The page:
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Kmart workers eye options

State to develop plan to help workers find new jobs

Posted: Wednesday, January 15, 2003

Jimmy Gunn has been working at the sporting goods department of Kmart since the store opened in Juneau in 1993. He saw it switch to a "Big K" in 1999, and helped transform it to a Super Kmart in 2001.

Kmart's decision to close its five stores in Alaska means Gunn, along with 133 other full- and part-time employees at the store, will be out of work by March 14.

Gunn, whose children are grown but whose income supports his disabled wife, said the store closing was a surprise. It also left him wondering what to do next.

"I have no idea," he said. "I'm thinking very seriously about leaving town. ... We need to go someplace where we can get health coverage."

Kmart Corp. has enlisted the services of Career Builder, a job placement company, to find new jobs for the company's 30,000 to 35,000 workers who will be laid-off nationwide, said company spokesman Dave Karraker.

"If they want to stay in Juneau, (Career Builder) will search out other opportunities in Juneau," Karraker said. Employees also will have access to other Kmart job openings throughout the nation.

As for Gunn, he said he would work for Kmart again if he found a store to hire him.

"I like the people I work with, and for the most part, you know, I'm pretty much alone, so I can do my thing, run my department the way I want to," he said.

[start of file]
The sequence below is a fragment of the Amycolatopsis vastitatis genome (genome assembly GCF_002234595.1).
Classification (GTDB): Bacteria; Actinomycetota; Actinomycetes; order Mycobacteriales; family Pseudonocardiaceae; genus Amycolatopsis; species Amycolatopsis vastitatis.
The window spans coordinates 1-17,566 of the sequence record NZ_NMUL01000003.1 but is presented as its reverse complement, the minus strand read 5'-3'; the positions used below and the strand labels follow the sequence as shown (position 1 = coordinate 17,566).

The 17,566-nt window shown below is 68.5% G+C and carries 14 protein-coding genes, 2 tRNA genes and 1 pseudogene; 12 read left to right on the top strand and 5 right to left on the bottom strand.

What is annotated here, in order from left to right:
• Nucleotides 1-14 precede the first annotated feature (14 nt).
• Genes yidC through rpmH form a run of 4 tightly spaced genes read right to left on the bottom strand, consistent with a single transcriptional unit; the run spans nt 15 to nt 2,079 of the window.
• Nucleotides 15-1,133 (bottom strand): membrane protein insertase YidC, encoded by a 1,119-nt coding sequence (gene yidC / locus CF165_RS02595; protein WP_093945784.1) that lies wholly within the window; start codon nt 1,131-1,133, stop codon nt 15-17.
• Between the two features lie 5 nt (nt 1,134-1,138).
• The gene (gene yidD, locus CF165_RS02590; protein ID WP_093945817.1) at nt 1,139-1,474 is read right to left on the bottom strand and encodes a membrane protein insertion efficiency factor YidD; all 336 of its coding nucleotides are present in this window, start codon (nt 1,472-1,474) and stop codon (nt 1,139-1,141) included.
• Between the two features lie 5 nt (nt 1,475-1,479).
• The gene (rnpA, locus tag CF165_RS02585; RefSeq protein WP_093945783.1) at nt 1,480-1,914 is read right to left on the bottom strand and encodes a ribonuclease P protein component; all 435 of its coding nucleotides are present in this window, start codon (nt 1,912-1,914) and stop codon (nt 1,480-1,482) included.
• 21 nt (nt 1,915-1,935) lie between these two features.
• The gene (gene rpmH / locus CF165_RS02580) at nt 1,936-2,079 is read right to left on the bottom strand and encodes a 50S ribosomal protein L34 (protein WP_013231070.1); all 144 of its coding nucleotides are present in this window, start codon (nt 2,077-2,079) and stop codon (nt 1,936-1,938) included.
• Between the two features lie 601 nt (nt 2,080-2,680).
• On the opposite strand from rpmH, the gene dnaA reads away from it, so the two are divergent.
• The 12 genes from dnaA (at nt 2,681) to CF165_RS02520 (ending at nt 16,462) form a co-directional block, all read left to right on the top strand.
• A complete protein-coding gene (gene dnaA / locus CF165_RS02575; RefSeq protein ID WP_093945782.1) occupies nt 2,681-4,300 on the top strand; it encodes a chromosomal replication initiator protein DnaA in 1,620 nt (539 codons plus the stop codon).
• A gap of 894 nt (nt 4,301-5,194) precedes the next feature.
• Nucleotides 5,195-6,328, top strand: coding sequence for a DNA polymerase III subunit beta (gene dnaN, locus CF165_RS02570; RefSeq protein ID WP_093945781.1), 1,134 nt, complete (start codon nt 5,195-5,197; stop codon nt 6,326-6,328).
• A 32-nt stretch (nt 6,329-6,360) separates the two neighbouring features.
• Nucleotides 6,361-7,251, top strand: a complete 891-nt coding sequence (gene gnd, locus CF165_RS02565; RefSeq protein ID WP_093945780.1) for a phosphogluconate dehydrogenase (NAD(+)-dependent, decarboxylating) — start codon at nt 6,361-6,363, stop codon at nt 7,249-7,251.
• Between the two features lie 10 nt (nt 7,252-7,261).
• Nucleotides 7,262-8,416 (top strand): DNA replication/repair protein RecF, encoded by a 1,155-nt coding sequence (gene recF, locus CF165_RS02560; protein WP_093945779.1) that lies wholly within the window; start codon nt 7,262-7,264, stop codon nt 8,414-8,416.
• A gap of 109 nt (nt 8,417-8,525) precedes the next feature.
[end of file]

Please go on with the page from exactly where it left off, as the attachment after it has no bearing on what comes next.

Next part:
Kmart's "separation package" includes a plan to extend health care coverage, allowing employees to retain health insurance for six months after the store closes. The package also includes back pay on unused vacation time and use of the employee Kmart discount card for six months, Karraker said.

The state's Juneau Job Center plans to be a resource for Kmart employees during the closure.

"We generally do what we call a rapid response when a business unexpectedly closes," said Michael Hutcherson, the manager for employment services at the job center.

The rapid response likely will be at the state rather than local level because 847 employees around the state will lose their jobs, he said. While a state plan is developed, the Juneau Job Center is contacting local employers to see what the job market will be like in March.

"What we've been trying to do is to coordinate with the folks in the Nugget Mall, with Jo-Ann Fabrics coming in, to get some people from Kmart over there," he said. "Jo-Ann is willing to do that."

Jo-Ann Fabrics, when it opens in March in the Nugget Mall, will hire about 50 employees, Hutcherson said.

Alaska Industrial Hardware, which is slated to open in Juneau in late March at the Airport Mall, will employ 15 people, said AIH general manager Mike Kangas.

"The employers in this town have always been pretty good at grabbing somebody with good customer-service skills and try to place them," Hutcherson said. "But 134 is a large number."

Jim Calvin, an economist with the research firm the McDowell Group, is confident Juneau's economy will be able to absorb the loss.

"If a community loses a large employer for whatever reason in a healthy economy, folks that lose their jobs can find work elsewhere," he said. "Juneau's economy is in pretty good shape, generally. Overall, I can't imagine this will have a tremendous impact."

The Juneau City Assessor's Office said Kmart Corp. owns the land and the building of the Juneau Super Kmart. No plans for the Kmart property have been announced.

Christine Schmid can be reached at cschmid@juneauempire.com.



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